The Iraqi Army, Kurdish forces, U.S. special forces, and Iranian soldiers and special forces are all fighting ISIS on the ground, but that still hasn't proved enough for an easy win so far.

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5. "All the refugees that we're talking about are from Syria and probably terrorists, so shouldn't they be banned?"

Raad Adayleh / AP

Let's put this this up front: that line of thinking is straight up Islamophobic and if you weren't worried about, say, Christians during the height of the IRA's attacks or any number of homegrown terror attacks, you need to take a step back.

The vast majority of the refugees that have fled to Europe this year have been Syrians, yes, but there are also Afghans, Eritreans, and others in the mix. Part of the reason the number of Syrians is so high is because they — along with Iraqis — are the ones caught up in Assad's war and ISIS' rampage.

The number of Syrians that have made it to the U.S. is much lower — fewer than 2,000 total.

6. "But weren't the Paris attacks carried out by terrorists who snuck in as refugees?"

Franck Fife / AFP / Getty Images

Based on everything we know that French intelligence officials have released, none of the attackers are or have connections to Syrian refugees.

One of the attackers was reportedly registered as a refugee on the Greek island of Lesbos, a popular port of entry for Syrian refugees. But Germany's Minister of the Interior has said the passport that was found was likely planted. The majority of attackers were born in the European Union and lived in Belgium.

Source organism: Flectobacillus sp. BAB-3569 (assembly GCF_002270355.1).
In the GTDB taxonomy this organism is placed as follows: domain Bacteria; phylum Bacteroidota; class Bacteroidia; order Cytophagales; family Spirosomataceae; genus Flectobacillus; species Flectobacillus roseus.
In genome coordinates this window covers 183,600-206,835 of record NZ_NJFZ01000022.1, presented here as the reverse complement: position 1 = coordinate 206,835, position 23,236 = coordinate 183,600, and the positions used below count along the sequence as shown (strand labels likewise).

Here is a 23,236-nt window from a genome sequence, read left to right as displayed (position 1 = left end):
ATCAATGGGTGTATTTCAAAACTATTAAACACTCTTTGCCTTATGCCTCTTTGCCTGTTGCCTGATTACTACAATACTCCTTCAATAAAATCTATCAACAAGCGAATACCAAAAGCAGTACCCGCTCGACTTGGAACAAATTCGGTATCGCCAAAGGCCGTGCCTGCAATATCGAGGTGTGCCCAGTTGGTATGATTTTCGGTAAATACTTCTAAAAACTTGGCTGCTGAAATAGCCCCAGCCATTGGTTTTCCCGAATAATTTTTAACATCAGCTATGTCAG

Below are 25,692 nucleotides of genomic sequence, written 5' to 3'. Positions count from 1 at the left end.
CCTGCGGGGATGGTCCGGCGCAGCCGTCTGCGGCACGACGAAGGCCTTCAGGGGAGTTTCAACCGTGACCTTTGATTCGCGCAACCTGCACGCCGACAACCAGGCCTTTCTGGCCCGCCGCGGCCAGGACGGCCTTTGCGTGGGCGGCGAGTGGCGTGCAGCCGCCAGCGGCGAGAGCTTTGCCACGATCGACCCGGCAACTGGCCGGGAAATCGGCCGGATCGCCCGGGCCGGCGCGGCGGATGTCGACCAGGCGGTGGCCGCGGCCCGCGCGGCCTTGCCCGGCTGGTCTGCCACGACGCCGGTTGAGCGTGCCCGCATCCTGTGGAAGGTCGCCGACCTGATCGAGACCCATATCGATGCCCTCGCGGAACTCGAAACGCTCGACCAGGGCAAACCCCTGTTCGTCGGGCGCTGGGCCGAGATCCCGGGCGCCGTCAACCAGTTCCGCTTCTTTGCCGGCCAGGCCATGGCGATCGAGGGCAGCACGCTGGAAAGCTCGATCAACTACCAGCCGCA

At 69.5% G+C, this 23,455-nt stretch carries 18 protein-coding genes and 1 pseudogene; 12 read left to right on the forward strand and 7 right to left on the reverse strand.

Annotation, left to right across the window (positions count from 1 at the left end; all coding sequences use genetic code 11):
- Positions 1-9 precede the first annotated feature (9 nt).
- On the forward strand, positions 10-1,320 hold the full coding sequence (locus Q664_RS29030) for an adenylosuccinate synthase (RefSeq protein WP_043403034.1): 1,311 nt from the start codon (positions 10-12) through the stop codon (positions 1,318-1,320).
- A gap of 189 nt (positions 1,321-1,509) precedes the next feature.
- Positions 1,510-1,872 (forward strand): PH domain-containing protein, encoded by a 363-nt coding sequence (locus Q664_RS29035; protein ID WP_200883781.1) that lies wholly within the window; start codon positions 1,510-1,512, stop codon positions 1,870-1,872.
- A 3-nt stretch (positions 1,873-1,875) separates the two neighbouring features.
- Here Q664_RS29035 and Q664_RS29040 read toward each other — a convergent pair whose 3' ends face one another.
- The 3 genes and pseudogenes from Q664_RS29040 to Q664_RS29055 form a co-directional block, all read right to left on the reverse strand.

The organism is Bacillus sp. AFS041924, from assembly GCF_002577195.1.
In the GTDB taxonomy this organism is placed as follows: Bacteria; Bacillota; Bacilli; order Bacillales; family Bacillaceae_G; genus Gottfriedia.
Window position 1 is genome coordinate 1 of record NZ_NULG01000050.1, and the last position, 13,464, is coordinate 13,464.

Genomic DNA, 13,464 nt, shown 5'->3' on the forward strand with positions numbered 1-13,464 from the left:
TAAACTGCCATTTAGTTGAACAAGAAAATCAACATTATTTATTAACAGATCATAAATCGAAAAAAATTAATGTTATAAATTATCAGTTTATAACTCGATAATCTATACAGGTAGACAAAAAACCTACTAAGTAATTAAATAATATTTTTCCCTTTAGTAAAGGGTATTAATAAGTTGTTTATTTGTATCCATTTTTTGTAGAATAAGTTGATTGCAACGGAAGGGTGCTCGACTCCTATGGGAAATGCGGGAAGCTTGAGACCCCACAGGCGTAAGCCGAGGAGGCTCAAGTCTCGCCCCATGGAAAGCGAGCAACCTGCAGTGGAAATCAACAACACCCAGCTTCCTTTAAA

That said, the incident is making Europe confront that it is possible that ISIS could use refugees to get fighters across borders, something it's avoided to prevent stirring up anti-Muslim and anti-immigration sentiments.

7. "The U.S. should definitely stop taking in refugees, though, until they can be properly vetted, right?"

Odd Andersen / AFP / Getty Images

The U.S. has actually taken in relatively few Syrians over the last few years.

Those the U.S. has taken in were accepted as the end result of a very lengthy process, which includes pre-approval from the United Nations' refugee agency.

But it's not a perfect process. The heads of both the FBI and the Department of Homeland Security have worried about the ability of the U.S. — given the current lack of information coming out of Syria — to check every person who applies for refugee status.

8. "Shouldn't we focus on getting Christian refugees into the country? They're the ones most in danger."

Jean-philippe Ksiazek / AFP / Getty Images

Despite the recent surge in conservative politicians suggesting this, it isn't a very Christian suggestion, as a prominent conservative leader in the Southern Baptist Church told BuzzFeed News last week.

As for whether or not Christians in Syria and Iraq are more in danger than other groups who don't fit into ISIS' narrow ideology, that's up for debate. In Syria, where Christians made up 10% of the population before the war, many — though clearly not all — of them have backed Syrian President Assad for his secular views. Most of them are now concentrated around the capital of Damascus, which Assad still controls.